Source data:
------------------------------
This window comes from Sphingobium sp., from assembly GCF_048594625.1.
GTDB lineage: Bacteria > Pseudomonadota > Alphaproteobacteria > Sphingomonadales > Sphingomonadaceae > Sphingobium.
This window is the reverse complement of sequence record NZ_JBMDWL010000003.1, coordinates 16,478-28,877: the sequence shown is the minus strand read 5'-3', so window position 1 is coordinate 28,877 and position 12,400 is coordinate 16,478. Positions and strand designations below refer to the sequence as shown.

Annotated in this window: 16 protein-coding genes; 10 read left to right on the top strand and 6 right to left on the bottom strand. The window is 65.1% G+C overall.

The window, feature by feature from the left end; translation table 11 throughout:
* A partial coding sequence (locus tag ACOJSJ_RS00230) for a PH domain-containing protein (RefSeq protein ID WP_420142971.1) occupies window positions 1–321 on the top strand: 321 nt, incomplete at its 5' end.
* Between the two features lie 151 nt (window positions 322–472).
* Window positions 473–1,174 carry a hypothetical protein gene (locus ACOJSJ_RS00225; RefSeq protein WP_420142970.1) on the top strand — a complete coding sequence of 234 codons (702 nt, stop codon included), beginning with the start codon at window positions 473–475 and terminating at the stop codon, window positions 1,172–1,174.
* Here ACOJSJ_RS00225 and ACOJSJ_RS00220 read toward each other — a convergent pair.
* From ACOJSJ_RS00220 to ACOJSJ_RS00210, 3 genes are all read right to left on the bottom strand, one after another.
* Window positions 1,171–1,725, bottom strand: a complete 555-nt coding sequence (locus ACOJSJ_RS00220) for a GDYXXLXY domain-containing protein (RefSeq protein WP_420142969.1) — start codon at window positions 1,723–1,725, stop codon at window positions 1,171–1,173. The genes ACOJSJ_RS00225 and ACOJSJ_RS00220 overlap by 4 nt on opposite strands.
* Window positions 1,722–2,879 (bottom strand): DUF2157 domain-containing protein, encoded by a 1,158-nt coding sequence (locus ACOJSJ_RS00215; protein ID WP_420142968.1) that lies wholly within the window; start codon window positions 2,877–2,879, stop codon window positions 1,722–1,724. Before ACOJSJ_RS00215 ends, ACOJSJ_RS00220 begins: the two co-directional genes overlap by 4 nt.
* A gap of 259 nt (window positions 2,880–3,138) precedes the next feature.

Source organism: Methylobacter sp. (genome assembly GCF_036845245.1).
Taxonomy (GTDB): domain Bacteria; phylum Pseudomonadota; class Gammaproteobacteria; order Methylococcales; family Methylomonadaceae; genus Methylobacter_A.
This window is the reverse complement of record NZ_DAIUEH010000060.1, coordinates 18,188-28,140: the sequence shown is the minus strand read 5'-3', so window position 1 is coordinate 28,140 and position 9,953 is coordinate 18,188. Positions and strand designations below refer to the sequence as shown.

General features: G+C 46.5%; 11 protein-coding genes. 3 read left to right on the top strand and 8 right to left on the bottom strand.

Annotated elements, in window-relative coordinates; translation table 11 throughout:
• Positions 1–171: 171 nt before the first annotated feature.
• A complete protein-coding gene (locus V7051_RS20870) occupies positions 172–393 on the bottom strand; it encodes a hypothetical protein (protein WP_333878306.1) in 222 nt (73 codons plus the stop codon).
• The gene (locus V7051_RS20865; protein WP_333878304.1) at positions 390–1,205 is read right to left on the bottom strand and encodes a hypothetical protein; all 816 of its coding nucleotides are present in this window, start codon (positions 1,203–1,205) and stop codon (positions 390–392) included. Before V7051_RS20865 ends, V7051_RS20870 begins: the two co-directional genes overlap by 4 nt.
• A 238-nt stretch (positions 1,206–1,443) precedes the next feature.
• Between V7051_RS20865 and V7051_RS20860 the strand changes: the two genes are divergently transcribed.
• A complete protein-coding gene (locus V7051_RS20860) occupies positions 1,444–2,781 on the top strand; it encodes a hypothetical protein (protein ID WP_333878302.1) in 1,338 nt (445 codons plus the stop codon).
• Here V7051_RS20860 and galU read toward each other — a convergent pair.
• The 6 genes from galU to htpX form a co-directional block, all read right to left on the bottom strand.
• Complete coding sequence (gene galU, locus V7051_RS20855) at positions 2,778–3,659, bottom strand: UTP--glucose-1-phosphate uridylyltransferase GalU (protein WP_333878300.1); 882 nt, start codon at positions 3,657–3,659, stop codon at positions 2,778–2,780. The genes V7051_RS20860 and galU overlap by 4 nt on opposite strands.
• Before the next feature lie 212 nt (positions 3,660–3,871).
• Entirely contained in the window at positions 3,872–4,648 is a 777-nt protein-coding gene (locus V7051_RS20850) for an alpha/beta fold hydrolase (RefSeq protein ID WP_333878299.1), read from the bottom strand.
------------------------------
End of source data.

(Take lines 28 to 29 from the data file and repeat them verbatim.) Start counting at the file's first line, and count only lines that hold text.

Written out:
• Before the next feature lie 212 nt (positions 3,660–3,871).
• Entirely contained in the window at positions 3,872–4,648 is a 777-nt protein-coding gene (locus V7051_RS20850) for an alpha/beta fold hydrolase (RefSeq protein ID WP_333878299.1), read from the bottom strand.